You may wish to consider arranging a future charitable gift by establishing a gift annuity that results in immediate tax and other financial benefits. By doing so, you may be able to enjoy tax savings and increased income today while providing for a significant charitable gift to a favorite Baptist ministry.

To seek assistance in creating a charitable gift annuity that will ultimately provide support for Baptist causes and learn more about the recent gift annuity rate changes, contact the Kentucky Baptist Foundation at our toll-free number (866) 489-3533.

Richard Carnes is president of the Kentucky Baptist Foundation, P O Box 436389, Louisville, KY 40253; toll-free (866)489-3533; KYBaptistFoundation.org

The information in this article is provided as general information and is not intended as legal or tax advice. For advice and assistance in specific cases, you should seek the advice of an attorney or other professional adviser.









Tuesday, June 26, 2018

Safeguarding My Records

By: Richard Carnes

During our seminars on estate and legacy planning we are frequently asked the question, “Where should I store my will and other important estate-planning documents?” Great question! If a will cannot be found, an estate may risk being distributed according to the often-inflexible intestacy rules of state government.

Most advisors recommend keeping the original will in an attorney’s vault or in a bank vault if the bank is acting as executor. Keeping your will in a safe-deposit box is secure but beware that this location can create delays, since many states restrict access to such boxes without court approval.

In addition to your will, your personal and financial records, legal documents, and tax returns are all essential to an efficient settlement of your estate. As such, they should be safely stored but readily accessible when needed. The following list shows those documents that will prove helpful, suggests where they should be stored, and explains why they are important.

Original Will/Trust, Power of Attorney, and Health Care Directives
  • Location: attorney’s vault or bank vault; retain copies at home
  • Value: irreplaceable documents, essential for carrying out your estate plan
Investment Documents (stock certificates, bonds CDs, deeds, and titles)
  • Location: safe-deposit box
  • Value: required for sale, distribution, or collection
Insurance Policies
  • Location: safe-deposit box
  • Value: required to make claims
Tax Returns
  • Location: file at home (keep irreplaceable records and receipts in safe-deposit box)
  • Value: helpful to executor when filing final income-tax return and estate -tax return
Asset Inventory
  • Location: safe-deposit box
  • Value: necessary to locate and collect property

The Kentucky Baptist Foundation helps inform Kentucky Baptist church members on resources to implement intentional legacy planning for themselves, their families, and the ministries important to them. To learn more, contact us to schedule a legacy planning seminar at your church. The seminars are provided at no cost to the church. You may contact us at our toll-free number (866) 489-3533.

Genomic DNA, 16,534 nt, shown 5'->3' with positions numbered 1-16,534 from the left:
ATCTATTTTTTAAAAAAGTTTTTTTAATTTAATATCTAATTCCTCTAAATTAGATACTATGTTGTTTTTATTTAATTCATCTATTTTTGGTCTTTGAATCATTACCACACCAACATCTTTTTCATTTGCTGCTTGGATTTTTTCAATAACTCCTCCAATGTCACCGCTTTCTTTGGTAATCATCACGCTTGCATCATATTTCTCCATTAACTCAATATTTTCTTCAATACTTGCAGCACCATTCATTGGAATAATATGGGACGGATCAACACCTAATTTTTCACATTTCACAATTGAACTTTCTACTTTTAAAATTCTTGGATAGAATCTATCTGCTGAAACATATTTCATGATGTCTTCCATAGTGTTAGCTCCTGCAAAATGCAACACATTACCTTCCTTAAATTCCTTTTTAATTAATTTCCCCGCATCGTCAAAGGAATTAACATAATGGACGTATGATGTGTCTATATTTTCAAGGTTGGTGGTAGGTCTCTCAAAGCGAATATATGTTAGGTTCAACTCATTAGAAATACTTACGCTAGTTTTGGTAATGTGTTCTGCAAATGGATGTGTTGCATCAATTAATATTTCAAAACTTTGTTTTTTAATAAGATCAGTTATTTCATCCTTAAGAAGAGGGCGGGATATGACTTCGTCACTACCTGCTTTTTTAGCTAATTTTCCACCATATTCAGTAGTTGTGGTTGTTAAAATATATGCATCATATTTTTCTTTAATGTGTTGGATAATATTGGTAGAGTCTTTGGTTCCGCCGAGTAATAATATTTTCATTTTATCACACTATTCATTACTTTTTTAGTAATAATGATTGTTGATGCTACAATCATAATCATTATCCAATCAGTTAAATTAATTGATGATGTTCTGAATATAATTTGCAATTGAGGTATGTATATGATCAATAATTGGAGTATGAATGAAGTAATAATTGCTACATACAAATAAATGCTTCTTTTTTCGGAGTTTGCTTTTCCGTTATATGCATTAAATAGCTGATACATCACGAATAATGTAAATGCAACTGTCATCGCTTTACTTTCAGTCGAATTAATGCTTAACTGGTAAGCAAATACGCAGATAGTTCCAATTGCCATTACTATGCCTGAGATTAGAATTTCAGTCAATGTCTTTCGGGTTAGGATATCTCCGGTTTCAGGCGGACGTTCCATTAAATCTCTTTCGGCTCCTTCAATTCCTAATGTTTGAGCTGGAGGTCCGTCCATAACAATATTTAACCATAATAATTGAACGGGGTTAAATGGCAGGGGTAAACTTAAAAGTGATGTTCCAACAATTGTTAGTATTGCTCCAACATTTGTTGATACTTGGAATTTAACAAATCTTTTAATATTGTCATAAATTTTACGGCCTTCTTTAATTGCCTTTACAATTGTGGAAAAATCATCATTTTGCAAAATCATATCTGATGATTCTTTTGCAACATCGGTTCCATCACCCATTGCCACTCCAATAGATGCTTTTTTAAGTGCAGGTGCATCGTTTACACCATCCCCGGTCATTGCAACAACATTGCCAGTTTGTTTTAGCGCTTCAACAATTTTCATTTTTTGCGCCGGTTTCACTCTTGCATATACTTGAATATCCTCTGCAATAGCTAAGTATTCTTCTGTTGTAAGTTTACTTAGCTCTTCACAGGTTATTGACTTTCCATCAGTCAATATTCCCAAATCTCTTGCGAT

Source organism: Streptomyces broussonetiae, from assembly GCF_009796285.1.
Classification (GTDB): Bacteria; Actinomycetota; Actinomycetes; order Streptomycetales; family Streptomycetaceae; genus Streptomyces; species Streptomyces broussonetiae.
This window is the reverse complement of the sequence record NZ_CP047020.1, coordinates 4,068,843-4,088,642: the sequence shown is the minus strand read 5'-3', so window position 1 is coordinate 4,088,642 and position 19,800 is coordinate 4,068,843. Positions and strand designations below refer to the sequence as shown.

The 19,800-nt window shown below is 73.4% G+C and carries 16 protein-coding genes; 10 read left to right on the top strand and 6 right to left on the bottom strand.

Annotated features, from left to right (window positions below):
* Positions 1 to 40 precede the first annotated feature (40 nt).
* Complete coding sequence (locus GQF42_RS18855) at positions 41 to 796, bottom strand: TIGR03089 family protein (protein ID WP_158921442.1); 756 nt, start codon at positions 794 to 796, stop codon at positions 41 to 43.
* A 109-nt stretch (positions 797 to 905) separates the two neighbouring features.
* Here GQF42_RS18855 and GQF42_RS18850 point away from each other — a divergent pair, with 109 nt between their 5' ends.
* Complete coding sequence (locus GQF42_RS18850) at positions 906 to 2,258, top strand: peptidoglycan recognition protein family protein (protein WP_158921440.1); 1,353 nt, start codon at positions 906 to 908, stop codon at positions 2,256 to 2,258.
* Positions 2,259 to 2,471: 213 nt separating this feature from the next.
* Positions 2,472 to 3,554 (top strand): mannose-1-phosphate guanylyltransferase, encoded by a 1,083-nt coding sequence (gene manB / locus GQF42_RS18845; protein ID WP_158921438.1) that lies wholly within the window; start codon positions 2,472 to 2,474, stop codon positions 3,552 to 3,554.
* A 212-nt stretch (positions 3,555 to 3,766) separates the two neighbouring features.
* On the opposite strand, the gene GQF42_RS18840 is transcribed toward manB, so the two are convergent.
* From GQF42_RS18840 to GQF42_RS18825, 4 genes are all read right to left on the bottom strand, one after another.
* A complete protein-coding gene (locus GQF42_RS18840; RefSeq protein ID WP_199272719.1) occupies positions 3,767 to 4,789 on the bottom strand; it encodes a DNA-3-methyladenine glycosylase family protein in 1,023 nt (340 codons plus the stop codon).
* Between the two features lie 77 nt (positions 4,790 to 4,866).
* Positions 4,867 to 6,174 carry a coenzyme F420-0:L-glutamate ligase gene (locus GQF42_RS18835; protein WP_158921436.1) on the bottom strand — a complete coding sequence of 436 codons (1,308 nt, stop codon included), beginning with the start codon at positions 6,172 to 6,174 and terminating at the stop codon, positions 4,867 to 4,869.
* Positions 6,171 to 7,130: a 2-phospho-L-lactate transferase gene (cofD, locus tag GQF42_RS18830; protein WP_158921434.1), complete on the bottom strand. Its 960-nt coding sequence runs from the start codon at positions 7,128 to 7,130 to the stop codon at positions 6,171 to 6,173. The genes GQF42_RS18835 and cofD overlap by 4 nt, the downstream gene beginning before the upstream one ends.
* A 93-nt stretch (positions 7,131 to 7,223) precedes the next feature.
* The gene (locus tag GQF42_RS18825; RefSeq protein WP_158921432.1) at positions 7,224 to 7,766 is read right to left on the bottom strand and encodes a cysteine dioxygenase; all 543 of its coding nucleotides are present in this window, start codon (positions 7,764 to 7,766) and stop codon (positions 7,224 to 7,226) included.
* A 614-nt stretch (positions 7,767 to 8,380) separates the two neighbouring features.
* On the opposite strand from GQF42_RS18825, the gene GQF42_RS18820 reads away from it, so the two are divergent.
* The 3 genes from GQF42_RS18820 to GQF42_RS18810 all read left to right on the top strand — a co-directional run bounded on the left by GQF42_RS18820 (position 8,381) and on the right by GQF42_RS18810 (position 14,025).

Richard Carnes is the president of the Kentucky Baptist Foundation, PO Box 436389, Louisville, KY 40253; toll-free (866) 489-3533; KYBaptistFoundation.org.

The information in this article is provided as general information and is not intended as legal or tax advice. For advice and assistance in specific cases, you should seek the advice of an attorney or other professional adviser.




Wednesday, May 30, 2018

Why the Delay?

By: Richard Carnes

Many people have the good intention of making financial plans to care for their family and charitable causes important to them, but those same people procrastinate. Here are often cited reasons for delaying action on your will – and responses to each.

1. “Everything my spouse and I own is in joint tenancy, so we don’t need a will.”

Although your home, automobiles, and bank accounts may be in joint tenancy, there are probably some assets that are individually owned. Furthermore, a will is necessary to dispose of property at the death of the survivor or in the event both spouses die in a common incident.

2. “We completed and estate plan with an attorney ten years ago, and nothing has changed since then.”

Even if the family circumstances are essentially the same, your assets have likely changed. Also, there have been significant changes in the laws affecting gift and estate taxes, so additional planning options may now be available.

3. “We have a living trust for the management and disposition of our assets.”

It is highly unlikely that you have transferred everything you own to the living trust, so you need at least a “pour over will” that would transfer all non-trust property to the trust.

4. “Based on conversations with friends, developing an estate plan is very expensive.”

The cost may be less than you expect, especially if you do not have a complicated estate. Also, the amount you spend now may be far less than the cost to your beneficiaries without a thoughtful plan.

5. “I’m just too busy now. I expect to be around for a while. I’ll do it later.”

Procrastination when you have no will leads to state law determining the division of your assets. Procrastination when you have an out-of-date will could lead to unintended consequences that then creates dissension between family.

An up-to-date plan brings peace of mind, freeing you to live life without a nagging sense that something is undone. To make intentional plans to care for your family and ministry causes, call upon the Kentucky Baptist Foundation as a helpful partner.